June 30, 2011 23 Comments
Grunting is ruining tennis.
Grunting, or shrieking as it is known on the WTA, has grown in volume in recent years. It is not only the decibel level that is rising but the amount of players choosing to make the repulsive noises.
It has gotten so bad that BBC has launched a tool that allows viewers to fade out the sound of grunting. If that’s not a signal for change I’m not sure what is.
People are sick of it. I’m sick and tired of it. I think I even heard Prince William mumbling something along those lines to Kate Middleton.
If only the networks had a say in this. The BBC has been receiving complaints regarding this at a higher rate than angry mother’s writing letters to the FCC. This year’s Wimbledon has finally made grunting an issue worth delving into. It is a problem that has gone unnoticed for too long.
Wimbledon is a beautiful tradition. The pointless noise has made Wimbledon filthy. Tennis, like all professional sports, is not about the players. It is about the fans and bringing them a product they feel is worthy of their 3 hours in front of the television. This is entertainment and grunting is slowly but surely taking away from the potentially high entertainment value that each match brings.
Grunting may sometimes be an uncontrolled reaction. We’ve all experienced it. The grunting displayed in tennis is completely under their control.
Whether it’s Marcos Baghdatis whimpering like a dying bull or, as much as we might enjoy the visual, Maria Sharapova screaming to audition for the next Ron Jeremy flick, the constant noise is largely uncalled for.
As much as the Williams sisters try to prove it, the backhand slice and forehand volley do not necessitate ear-splitting shrieks on any and every occasion.
I don’t need a professional tennis player telling me that grunting helps them hit the ball harder. Or that, hypothesized by one study, it creates a psychological advantage that would seem to compromise the integrity of the game if true.
Roger Federer is as quiet as a mouse out on the court. If one of the best players of all-time can stay quiet, why can’t you?
Women’s tennis is already being compromised enough by the lack of notoriety among the dominating presence of European players with an excessive number of k’s, v’s and z’s in their names as well as the instability of the revolving door of top seeds. They don’t need the casual fan changing the channel to Maury because they at least want some form of entertainment with their screaming.
A person can mute their TV for only so long. If muting the TV means I don’t have to hear another spiel from Pam Shriver about the emotions of the match then I might be okay with it but in the end I want to hear the genuinely intelligent comments coming from John McEnroe. I want to hear the ball hitting the racquet and the crowd roaring.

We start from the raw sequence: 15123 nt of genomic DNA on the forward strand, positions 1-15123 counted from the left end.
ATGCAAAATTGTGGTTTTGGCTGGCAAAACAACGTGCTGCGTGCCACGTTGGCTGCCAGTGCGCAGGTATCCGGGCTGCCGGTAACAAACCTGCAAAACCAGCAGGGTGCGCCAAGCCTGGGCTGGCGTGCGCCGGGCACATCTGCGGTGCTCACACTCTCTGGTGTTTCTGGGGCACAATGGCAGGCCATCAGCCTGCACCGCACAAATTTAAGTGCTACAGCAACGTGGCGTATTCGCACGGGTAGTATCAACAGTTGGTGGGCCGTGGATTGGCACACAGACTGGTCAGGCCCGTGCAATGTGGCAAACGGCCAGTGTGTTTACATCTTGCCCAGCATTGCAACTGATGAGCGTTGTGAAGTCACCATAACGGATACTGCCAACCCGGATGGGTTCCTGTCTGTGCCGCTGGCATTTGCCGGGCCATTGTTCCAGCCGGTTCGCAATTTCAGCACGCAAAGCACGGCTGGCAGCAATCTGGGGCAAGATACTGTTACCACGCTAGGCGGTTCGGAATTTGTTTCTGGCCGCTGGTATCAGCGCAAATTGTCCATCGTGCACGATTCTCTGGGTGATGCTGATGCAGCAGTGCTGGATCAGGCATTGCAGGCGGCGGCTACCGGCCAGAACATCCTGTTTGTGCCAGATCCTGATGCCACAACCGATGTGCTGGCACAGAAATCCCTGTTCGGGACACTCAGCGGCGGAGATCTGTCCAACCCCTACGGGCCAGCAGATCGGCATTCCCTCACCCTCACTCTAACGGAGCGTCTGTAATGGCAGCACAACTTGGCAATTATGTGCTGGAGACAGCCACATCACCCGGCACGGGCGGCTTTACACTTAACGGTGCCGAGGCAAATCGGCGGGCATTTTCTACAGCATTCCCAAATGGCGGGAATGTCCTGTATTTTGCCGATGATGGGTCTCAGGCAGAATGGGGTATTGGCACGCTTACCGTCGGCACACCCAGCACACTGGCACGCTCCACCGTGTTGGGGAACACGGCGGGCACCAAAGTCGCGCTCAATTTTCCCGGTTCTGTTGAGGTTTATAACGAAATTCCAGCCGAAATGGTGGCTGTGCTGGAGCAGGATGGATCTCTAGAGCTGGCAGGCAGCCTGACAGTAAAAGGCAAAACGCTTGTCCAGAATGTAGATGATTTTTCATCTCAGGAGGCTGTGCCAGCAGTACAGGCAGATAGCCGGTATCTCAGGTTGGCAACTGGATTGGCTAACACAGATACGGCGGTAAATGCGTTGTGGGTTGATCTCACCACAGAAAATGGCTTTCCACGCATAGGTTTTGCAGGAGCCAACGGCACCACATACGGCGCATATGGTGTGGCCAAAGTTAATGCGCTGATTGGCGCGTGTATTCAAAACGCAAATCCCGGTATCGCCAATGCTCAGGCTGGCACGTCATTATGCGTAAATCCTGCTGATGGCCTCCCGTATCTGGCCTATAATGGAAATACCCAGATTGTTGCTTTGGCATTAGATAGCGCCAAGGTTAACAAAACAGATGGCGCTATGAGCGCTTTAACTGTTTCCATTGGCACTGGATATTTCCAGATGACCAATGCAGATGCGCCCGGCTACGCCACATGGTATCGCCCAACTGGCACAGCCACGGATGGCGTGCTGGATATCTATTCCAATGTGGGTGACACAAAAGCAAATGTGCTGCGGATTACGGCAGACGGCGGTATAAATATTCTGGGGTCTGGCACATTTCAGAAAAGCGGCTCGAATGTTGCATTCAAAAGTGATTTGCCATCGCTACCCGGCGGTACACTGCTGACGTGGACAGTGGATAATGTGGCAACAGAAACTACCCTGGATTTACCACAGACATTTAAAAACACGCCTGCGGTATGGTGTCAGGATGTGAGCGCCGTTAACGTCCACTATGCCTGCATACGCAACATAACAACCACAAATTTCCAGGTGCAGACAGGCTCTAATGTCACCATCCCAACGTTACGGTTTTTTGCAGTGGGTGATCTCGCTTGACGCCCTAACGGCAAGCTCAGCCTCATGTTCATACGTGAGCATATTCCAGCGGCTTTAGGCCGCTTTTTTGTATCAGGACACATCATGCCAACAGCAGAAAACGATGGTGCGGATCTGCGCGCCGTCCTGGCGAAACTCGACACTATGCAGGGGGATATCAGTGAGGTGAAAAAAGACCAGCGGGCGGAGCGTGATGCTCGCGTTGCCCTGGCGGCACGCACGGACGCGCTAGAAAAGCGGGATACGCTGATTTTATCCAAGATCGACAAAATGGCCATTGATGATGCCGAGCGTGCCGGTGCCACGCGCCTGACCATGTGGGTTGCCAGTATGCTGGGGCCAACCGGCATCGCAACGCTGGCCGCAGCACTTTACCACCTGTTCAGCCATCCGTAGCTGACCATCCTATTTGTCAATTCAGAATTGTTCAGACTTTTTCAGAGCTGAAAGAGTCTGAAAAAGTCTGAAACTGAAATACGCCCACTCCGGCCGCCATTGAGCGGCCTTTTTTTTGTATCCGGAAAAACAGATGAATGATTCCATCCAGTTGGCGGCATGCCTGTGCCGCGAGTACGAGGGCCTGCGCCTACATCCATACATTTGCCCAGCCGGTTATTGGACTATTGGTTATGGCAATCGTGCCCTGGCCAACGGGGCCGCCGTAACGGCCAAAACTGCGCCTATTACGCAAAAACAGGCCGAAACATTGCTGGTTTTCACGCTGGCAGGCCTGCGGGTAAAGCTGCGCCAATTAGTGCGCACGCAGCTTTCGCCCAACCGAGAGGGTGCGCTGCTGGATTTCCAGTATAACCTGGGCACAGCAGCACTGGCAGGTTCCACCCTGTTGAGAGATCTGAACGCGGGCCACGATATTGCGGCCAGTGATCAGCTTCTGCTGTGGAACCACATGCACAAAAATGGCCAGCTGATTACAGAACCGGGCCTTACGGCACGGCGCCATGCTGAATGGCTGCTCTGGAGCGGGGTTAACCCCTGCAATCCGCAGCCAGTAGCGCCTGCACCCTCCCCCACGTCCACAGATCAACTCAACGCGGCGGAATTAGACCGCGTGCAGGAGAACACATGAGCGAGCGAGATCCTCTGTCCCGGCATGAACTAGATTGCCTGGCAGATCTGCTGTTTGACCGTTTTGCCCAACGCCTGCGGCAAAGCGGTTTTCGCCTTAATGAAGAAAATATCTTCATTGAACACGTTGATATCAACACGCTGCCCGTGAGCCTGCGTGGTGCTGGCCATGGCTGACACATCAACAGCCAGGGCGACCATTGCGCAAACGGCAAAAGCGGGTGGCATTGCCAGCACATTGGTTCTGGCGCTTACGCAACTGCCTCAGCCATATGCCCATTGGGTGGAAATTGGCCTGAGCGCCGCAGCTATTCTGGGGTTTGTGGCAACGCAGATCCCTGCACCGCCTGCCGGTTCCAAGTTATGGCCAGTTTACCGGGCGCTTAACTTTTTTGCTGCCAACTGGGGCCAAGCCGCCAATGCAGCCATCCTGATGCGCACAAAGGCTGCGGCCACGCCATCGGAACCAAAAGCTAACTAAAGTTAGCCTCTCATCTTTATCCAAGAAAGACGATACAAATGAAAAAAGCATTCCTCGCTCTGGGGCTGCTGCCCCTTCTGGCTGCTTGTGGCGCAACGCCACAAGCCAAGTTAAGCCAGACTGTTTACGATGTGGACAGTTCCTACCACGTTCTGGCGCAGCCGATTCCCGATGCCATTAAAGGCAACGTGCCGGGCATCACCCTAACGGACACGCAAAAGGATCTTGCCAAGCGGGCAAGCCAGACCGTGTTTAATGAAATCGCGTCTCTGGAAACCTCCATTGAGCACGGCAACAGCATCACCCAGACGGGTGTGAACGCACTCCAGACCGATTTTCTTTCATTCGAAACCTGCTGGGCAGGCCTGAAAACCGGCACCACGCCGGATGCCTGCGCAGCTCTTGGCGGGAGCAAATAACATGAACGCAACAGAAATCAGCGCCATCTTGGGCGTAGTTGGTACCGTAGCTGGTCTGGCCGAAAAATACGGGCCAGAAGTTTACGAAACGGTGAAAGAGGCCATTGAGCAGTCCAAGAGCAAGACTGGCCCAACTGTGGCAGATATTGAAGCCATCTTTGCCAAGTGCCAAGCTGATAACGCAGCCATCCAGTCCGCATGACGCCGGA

Each match we see Wimbledon spectators jumping on the bandwagon of the player who shrieks the least. They don’t have the luxury of muting their TV’s.
The men’s game doesn’t face the same problems that the women’s game does simply because their product on the court is so much greater with the abundance of elite talent they have been blessed with in the last decade. It helps that the men don’t grunt as much either. However, that doesn’t take away from the fact that the men’s side could still use the change.
Thursday’s semi-finals featured two of the loudest females in Maria Sharapova and Victoria Azarenka. Two women who can make a rock concert look like a library and screams that give tween boys across the country a reason to watch tennis.
Tennis has been getting evidence that even the jury of the O.J. trial couldn’t overlook.
It would be fitting to see the grunting’s swan song sung by Maria Sharapova in Saturday’s final.
Tennis has gotten on the slipperiest of slopes by allowing grunting to escalate to a point where it might eventually be out of their control. Grunting is an epidemic in the sport, become more contagious with each week.
Tennis can put a stop to this now though. Penalize players for grunting. They may complain but let them deal with it. They don’t need to do it and the sport doesn’t need it. Unless viewers tuning out from the game of tennis altogether is what the ITF is aiming for.
Letting the issue slide like the slope that tennis is already on can only do harm.
The Hawkeye system that has been introduced could be the greatest thing since sliced bread. It showed that the International Tennis Federation isn’t afraid to implement drastic changes amid mixed feedback.
It’s time to cut out grunting before it becomes an issue too difficult to fix.
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